As a means of maintaining a balance between professional and personal roles, self-discipline is an important component of effective leadership.


3. Benevolence

The third major dimension of leadership character is benevolence, and is associated with loyalty, selflessness, integrity, and honesty.


Leaders who demonstrate organisational loyalty show a deep commitment to building organisational sustainability. Such leaders have been described as having the resolve to do whatever it takes to make a company great irrespective how hard the decisions or how difficult the task.

Take Anne Mulcahy, the CEO of Xerox, as a case in point. Mulcahy has exhibited a deep loyalty to her organisation. When she was asked by the board to take on the role of CEO, Xerox was in financial crises, with a $17.1 billion debt and $154 million in cash. In 2000 the stock fell from $63.69 a share to $4.43.

While Mulcahy had an excellent reputation within Xerox, she had no prior CEO experience. Despite the dire financial position of the company, the board recognized Mulcahy was straightforward, hard-working, disciplined, and fiercely loyal to the company. Mulcahy accepted the CEO role based on a sense of duty and loyalty.

When Xerox’s external financial advisors suggested Mulcahy consider filing for bankruptcy, the easier way out, she refused to do so. According to Joe Mancini, Xerox’s Director of Corporate Financial Analysis, the company’s financial advisors didn’t think Mulcahy had the courage to make the painful but necessary changes to save Xerox. But Mulcahy indeed did have what it takes.

In her efforts to achieve what can only be described as an extraordinary corporate turnaround, it is claimed that Mulcahy did not take a single weekend off in two years. Timothy R. Coleman, a senior managing director at the private equity firm, Blackstone, said of Mulcahy at the time: “She was leading by example. Everybody at Xerox knew she was working hard, and that she was working hard for them.”

Organizational loyalty, as a component of character, means commitment to the idea and ideals of the company as much as it does to the nature of its business.


The character attribute of selflessness requires leaders to put others’ interests ahead of their own.

Ping Fu, a founding member of Raindrop Geomagic, a North Carolina-based innovative software company, is a leader who demonstrates a capacity for selflessness. Fu took on the role of CEO in 2001 when the company’s viability was threatened. The company was running out of money and the venture capital markets were drying up.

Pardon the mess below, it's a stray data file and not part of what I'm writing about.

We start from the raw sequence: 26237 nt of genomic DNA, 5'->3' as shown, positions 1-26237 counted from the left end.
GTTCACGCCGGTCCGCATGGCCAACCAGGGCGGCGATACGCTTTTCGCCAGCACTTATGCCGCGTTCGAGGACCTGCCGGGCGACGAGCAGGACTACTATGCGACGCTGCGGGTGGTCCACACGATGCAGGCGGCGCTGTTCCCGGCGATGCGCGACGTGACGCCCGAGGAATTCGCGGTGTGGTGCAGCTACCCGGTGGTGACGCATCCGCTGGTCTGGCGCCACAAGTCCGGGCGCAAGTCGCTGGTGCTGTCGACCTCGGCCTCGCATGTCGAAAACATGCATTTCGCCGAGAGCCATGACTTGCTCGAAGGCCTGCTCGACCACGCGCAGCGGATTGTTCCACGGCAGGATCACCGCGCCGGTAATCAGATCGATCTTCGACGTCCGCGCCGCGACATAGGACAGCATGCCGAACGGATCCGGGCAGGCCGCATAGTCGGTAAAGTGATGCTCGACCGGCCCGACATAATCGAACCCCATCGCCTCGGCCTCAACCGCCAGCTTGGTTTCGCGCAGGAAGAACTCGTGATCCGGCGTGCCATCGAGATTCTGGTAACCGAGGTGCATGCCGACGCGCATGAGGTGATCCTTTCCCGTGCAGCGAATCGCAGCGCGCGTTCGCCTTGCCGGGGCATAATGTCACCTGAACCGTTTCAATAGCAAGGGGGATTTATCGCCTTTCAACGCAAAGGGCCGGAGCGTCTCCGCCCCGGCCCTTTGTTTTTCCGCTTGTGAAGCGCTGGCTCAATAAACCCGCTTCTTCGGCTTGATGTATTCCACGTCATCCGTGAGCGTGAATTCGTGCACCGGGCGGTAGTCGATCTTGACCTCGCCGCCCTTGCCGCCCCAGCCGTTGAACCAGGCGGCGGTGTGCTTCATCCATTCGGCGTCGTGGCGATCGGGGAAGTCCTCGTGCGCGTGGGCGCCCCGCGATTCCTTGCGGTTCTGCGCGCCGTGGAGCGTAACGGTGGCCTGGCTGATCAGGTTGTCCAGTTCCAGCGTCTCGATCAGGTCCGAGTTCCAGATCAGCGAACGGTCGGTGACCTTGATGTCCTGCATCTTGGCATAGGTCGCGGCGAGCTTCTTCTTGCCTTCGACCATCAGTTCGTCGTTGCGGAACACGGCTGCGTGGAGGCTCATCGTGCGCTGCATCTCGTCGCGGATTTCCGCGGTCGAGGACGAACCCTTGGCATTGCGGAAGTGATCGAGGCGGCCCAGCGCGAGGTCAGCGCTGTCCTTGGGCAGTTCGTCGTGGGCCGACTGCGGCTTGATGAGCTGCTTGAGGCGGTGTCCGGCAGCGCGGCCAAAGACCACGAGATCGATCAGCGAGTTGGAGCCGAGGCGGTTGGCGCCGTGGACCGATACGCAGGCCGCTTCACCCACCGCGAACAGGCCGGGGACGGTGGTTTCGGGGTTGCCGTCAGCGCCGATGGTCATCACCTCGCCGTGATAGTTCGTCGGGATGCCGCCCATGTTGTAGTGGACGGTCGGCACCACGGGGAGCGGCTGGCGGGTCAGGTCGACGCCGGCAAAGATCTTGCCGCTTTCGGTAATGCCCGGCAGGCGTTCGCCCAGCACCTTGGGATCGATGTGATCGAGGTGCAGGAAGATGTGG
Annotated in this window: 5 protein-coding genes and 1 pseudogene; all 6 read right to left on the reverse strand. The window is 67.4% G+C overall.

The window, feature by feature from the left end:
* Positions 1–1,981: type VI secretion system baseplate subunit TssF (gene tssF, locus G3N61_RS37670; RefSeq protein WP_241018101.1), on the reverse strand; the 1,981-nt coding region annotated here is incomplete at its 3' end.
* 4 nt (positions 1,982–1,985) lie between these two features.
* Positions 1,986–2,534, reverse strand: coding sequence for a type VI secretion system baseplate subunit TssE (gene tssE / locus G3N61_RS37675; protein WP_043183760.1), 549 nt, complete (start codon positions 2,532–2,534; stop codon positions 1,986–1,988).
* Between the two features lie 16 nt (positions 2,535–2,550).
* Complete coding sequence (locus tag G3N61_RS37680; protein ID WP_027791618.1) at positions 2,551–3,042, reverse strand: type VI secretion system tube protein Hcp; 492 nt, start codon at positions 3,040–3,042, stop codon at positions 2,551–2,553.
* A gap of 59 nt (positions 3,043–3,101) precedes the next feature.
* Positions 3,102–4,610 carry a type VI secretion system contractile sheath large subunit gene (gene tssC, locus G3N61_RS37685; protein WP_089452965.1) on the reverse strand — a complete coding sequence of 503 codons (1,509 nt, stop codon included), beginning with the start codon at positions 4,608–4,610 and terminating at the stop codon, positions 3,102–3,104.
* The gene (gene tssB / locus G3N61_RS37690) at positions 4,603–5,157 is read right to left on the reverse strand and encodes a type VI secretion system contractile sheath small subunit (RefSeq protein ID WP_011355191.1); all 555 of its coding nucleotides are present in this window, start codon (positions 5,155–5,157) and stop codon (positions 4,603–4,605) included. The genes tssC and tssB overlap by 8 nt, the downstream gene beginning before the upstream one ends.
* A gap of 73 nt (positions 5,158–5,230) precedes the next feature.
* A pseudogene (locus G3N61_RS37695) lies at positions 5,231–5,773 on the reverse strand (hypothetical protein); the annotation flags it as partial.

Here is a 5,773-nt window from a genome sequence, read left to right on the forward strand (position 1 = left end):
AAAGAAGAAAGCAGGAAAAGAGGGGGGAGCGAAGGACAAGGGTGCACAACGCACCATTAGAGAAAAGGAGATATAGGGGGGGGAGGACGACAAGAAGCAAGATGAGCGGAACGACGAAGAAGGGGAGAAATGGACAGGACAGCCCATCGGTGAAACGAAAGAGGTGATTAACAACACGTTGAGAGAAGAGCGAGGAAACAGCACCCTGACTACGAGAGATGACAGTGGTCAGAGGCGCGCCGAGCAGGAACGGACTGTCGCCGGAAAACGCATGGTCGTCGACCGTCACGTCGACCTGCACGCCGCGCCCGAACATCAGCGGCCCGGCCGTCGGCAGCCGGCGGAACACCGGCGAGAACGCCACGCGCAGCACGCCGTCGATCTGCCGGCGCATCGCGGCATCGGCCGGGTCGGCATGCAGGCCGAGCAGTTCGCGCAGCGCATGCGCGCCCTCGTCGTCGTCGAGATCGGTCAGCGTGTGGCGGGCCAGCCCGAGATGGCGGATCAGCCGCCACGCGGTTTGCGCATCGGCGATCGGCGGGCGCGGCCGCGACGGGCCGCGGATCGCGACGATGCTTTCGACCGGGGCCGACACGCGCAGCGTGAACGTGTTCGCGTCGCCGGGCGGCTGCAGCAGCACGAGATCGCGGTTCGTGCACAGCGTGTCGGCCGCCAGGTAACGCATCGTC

Under Fu’s leadership, several cost-cutting initiatives were implemented, which included laying off almost half the company’s employees. Those who remained took pay cuts. In her efforts to save the business, Fu loaned the company money in order to pay its workers. She also declined to take a pay check until the company straightened out its financial situation.

Raindrop Geomagic board member Peter Fuss acknowledges Fu’s personal sacrifices. He says she invested considerable time and was tenacious in her efforts to rebuild the company.


The word integrity comes from the Latin word ‘integritas’, meaning wholeness, coherence, rightness, or purity. Integrity has been defined as consistency between word and deed or “the perceived degree of congruence between the values expressed by words and those expressed through action.”

Integrity is the most often cited element of corporate mission statements. In most cases, integrity refers to honest representation of a company’s values and operating protocols. Texas Instruments (TI) refers to “representing ourselves and our intentions truthfully” as evidence of their integrity. General Electric (GE) identifies integrity as a “worldwide reputation for honest and reliable business conduct.” The Gillette Company highlights “mutual respect and ethical behavior” as hallmarks of integrity.

Roger Corbett (2004), the CEO and Managing Director of Woolworths, Australia’s largest supermarket chain, consisting of more than 150,000 employees and 1,500 stores, believes integrity is the glue that holds his values and the organization’s success together: “The closer you can get the business towards integrity and the further away from cynicism, then that really is a good measure of the effectiveness of your business … integrity of purpose and example, of lifestyle and attitude, are probably the most important cultural contributions a leader can make to the business.”


Honesty is absolutely essential to leadership and character. People value working for leaders they can trust. Lindsay Cane is the Chief Executive Officer of an Australian national sporting body, Netball Australia. Her views on honesty and integrity testify to their important role in building leadership character.